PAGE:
Thursday, March 13, 2014


Percentage of American Scientists who Believe in God

According to a survey reported in the journal Nature in 1997, c. 40% of American biologists, physicists and mathematicians said they believed in a God to whom one may pray 'in expectation of receiving an answer.' The survey, by Edward J. Larson of the University of Georgia, was intended to replicate one conducted in 1916, and the results were virtually unchanged: 'In 1916, 1,000 leading American scientists were randomly chosen from American Men of Science and 41.8% believed God existed, 41.5% disbelieved, and 16.7% had doubts/did not know; however when the study was replicated 80 years later using American Men and Women of Science in 1996, results were very much the same with 39.3% believing God exists, 45.3% disbelieved, and 14.5% had doubts/did not know.' (
As a 2006 New York Times article reported: 'surveys show that roughly 40 percent of scientists believe in a God who actively communicates with humankind and to whom one may pray in expectation of answers...' (

According to a 2009 survey of members of the American Assn. for the Advancement of Science, conducted by the Pew Research Center, majority of scientists (51%) said they believe in 'God or a higher power', while 41% say they do not believe in God or a higher power (the other 8% are presumably agnostic). More specifically: '33% of those polled believe in God, 18% believe in a universal spirit or higher power, and 41% did not believe in either God or a higher power... 17% were atheists, 11% were agnostics, 20% were nothing in particular, 8% were Jewish, 10% were Catholic, 16% were Protestant, 4% were Evangelical, 10% were other religion.'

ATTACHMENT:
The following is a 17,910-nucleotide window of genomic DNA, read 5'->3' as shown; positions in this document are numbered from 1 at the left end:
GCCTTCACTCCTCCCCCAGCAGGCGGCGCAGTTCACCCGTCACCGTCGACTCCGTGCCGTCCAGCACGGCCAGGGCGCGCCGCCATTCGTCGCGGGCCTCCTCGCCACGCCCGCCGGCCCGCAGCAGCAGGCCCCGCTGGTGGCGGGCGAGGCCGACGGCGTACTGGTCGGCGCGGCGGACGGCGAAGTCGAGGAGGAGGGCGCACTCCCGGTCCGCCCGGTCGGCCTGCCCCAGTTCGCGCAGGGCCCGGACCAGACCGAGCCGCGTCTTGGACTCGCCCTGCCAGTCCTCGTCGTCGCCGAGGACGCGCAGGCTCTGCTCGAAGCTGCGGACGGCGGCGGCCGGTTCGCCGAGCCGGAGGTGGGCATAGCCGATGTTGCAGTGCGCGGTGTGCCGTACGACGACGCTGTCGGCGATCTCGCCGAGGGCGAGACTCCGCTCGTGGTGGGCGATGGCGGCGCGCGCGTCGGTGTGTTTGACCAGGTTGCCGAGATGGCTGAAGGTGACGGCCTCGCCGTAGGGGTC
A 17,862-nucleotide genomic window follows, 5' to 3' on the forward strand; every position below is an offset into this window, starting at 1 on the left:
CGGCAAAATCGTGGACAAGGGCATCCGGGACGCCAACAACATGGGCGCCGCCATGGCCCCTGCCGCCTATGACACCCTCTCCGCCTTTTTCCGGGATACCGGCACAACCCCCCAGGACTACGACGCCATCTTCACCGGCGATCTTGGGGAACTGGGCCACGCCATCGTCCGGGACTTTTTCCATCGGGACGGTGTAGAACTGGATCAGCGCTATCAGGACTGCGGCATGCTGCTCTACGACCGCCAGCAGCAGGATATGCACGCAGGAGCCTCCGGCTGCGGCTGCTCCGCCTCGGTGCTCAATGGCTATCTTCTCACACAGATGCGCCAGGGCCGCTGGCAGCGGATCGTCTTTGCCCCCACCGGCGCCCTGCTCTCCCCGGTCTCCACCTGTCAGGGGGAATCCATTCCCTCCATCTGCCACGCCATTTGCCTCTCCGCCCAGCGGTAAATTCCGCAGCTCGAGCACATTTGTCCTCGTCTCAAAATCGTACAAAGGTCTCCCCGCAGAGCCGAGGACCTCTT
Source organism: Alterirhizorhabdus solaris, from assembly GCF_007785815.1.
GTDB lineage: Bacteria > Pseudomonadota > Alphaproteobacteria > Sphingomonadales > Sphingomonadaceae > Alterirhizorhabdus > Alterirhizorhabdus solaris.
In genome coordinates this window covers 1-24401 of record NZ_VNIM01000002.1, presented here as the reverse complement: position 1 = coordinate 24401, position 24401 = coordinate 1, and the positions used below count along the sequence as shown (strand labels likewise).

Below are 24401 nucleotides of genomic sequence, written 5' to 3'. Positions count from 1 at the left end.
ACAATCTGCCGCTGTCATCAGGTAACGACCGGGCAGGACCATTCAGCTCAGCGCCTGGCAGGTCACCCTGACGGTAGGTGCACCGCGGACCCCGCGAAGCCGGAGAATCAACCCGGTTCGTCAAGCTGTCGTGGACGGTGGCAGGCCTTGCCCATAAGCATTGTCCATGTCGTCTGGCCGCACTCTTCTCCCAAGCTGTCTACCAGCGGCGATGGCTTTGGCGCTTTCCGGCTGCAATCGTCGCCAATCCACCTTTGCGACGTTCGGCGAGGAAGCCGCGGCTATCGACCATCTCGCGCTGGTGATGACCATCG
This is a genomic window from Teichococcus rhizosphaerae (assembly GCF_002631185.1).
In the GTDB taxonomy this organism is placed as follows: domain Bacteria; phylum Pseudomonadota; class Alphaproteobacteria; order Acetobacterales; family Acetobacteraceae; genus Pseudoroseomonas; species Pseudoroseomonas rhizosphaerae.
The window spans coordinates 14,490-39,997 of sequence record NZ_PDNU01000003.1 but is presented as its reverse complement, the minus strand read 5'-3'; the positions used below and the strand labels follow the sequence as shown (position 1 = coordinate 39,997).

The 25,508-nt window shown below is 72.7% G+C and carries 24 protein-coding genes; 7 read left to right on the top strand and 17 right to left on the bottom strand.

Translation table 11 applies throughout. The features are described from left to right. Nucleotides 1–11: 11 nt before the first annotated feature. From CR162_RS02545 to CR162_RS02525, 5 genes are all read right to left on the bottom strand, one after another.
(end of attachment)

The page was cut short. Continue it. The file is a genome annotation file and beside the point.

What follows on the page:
Also in 2009, the religious beliefs of US professors were examined using a nationally representative sample: 'in the social sciences: 23.4% did not believe in God, 16% did not know if God existed, 42.5% believed God existed, and 16% believed in a higher power. Out of the natural sciences: 19.5% did not believe in God, 32.9% did not know if God existed, 43.9% believed God existed, and 3.7% believed in a higher power.' (

The most recent survey, on religious beliefs among the general population and among 'rank and file' American scientists (in fields such as computing, engineering, health-care and life sciences), showed that only 24.4% of scientists self-describe as atheist/agnostic/no-religion, which is about the same percentage of scientists who self-describe as 'Mainline Protestant' (24.9%). Moreover, 19.1% of scientists self-described as Catholic and 17.1% of scientists self-described as Evangelical Christian (hence '2 million out of nearly 12 million scientists are evangelical Christians. If you were to bring all the evangelical scientists together, they could populate the city of Houston, Texas'):

% All Respondents
% Scientists
Evangelical Protestants
Mainline Protestants
Muslims, Hindus, Buddhists, Sikhs, Jains
Atheists/Agnostics/No Religion
Something Else

According to these statistics, 61.1% of American scientists self-describe as Christian and c. 65% self-describe as theist.

It's also worth noting that 'the Pew poll found that...  younger scientists (ages 18 to 34) are more likely than older ones to believe in God or a higher power.' (

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